Reel Life January 2021
- Richie Cosgrove
Where do trout live?
The answer to this question is fairly obvious... in the river!
However, trout are not uniformly distributed throughout the river and will tend to congregate in certain areas and around particular river features.
If you can focus your angling attention on these areas, you will increase your efficiency and up your catch rate.
So, where are the best places to target trout?
Here are the things to look out for:
1.) Deep pools and runs – for a trout to feel comfortable he needs one of two things, quick access to water deeper than a meter or easy access to cover (in the form of woody debris, undercut banks etc). When spin fishing, focus most of your effort in the deeper water.
2.) Cover – as touched on above, cover is important to trout. Cover can be provided in the form of undercut banks, woody debris, submerged willow branches or large boulders. These features provide a place for trout to retreat to if required. Make sure you flick out your lure around these river features. Pictured Above:Trout using submerged willow branches as cover.
3.) Weed beds – although it can be frustrating when our lure gets caught up in the weed, weed (macrophyte) beds are trout magnets because they provide a huge source of trout food (invertebrates and small fish). Trout will actively hunt around macrophyte beds so it’s worthwhile casting your lure along the edge of any weed beds you come across.
4.) Willow trees – willow trees are super important for trout. They provide underwater refuge via their roots and branches and a steady food source (willow grubs) during summer months. If a stretch of river has the combination of deep water and willows, there will be trout present.
5.) Backwaters – the braided nature of some Southland rivers (mid-Oreti and Aparima) can create great backwater habitat. Backwaters are ideal trout habitat because they typically have lots of cover, macrophyte beds, willows and provide still water refuge (perfect during high river flows). It’s always worth getting your feet wet to cross the river if there is a backwater on the other side.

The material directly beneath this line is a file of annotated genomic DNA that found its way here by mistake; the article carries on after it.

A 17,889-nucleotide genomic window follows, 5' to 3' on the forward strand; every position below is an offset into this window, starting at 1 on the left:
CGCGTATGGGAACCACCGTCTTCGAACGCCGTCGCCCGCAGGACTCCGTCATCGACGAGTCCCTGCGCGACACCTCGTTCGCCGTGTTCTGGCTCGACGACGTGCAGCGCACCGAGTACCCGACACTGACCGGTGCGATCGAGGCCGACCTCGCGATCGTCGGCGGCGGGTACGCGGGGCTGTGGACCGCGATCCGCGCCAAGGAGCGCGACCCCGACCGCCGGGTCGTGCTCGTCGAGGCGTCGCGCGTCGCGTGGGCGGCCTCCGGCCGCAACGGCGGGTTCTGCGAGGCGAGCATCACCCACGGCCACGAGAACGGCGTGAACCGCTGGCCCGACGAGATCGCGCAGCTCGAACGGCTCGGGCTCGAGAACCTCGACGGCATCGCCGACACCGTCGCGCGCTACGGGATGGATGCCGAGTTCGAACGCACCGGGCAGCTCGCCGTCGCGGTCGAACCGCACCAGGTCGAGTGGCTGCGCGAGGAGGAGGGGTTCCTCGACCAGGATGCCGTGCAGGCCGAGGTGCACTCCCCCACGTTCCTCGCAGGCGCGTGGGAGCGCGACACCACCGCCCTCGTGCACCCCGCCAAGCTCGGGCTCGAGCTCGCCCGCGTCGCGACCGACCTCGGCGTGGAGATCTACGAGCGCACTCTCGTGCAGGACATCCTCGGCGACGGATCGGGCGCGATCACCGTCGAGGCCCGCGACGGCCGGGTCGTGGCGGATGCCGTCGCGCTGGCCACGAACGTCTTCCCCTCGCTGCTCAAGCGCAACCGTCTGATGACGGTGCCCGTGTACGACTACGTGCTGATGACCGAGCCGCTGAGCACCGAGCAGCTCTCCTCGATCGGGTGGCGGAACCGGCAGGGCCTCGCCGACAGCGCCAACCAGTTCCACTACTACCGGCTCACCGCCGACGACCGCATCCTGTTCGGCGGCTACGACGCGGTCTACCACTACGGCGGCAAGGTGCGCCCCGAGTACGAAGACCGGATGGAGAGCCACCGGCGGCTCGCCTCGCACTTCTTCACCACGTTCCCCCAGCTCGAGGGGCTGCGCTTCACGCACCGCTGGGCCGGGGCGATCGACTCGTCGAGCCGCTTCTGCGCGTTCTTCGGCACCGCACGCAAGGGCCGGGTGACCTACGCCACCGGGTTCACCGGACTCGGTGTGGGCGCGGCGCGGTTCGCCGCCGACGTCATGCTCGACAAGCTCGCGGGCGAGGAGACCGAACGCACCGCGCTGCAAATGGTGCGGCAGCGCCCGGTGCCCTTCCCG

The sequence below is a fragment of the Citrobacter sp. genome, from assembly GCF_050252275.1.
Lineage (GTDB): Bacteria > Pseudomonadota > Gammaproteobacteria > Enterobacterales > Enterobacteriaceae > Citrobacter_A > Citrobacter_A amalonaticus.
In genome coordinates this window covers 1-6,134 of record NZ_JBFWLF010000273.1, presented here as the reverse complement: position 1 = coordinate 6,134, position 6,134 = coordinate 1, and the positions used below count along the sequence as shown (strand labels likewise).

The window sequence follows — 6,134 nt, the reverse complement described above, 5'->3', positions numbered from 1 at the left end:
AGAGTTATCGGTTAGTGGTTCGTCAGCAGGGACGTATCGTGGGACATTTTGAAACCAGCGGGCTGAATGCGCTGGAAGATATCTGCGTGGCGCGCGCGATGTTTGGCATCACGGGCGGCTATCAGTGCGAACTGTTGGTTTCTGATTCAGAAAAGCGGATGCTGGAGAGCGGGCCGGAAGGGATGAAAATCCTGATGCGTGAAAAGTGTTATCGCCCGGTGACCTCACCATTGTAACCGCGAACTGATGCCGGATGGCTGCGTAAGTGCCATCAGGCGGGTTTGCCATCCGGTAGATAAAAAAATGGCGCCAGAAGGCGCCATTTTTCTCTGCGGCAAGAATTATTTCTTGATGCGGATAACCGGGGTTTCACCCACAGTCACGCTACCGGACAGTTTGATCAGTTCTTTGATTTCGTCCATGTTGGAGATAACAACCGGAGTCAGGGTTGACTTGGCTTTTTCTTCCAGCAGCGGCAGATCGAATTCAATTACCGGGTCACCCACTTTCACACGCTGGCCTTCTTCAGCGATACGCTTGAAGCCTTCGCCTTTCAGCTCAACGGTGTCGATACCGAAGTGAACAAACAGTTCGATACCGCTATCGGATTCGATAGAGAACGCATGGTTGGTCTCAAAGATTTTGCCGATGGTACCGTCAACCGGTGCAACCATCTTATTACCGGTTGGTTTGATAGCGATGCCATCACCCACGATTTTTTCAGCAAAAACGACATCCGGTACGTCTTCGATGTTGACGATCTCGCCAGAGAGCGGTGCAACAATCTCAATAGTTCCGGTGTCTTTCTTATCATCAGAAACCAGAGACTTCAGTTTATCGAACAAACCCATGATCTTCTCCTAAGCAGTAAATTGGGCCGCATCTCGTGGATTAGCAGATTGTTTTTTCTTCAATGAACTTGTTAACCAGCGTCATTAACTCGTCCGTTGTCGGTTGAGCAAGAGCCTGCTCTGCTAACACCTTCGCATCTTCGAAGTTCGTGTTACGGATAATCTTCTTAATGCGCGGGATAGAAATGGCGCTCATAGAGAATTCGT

Keep an eye out for these river features when you are out trout fishing and I am sure you will find the fish. If you would like more information on ‘reading’ the water, check out the link to this PDF: https://fishandgame.org.nz/assets/Uploads/Reading-water-DLE.pdf
Have a go on the lower Waiau
The lower Waiau has been fishing well this month and is worth a visit.
There are plenty of nice rainbows about and they can be effectively targeted using a slightly weighted (1/8th oz – 1/6th oz) soft bait, fished deep through the pools and runs.
Natural coloured (black and gold) soft baits seem to be working very well.
It’s also worth noting that there has been some good invertebrate activity on the Waiau.
During a recent trip, I saw a slow moving run bubbling with 0.75-1.25kg rainbows who looked to be taking small emergers – fly anglers take note!
Also noteworthy is that the fresh that went through the Waiau system earlier in the month may well have spurred the movement of salmon into the river.
In most cases, to have a chance of catching a salmon, your lure will need to be fished right on the bottom in deep pools.
Need to know where to go on the lower Waiau? Try these access points:
- The confluence of the Wairaki River
- Through Jericho Farm (via Jericho Road)
- Via the Rakatu Wetlands
- The confluence of Whare Creek.
Cohen Stewart, Southland Fish & Game Officer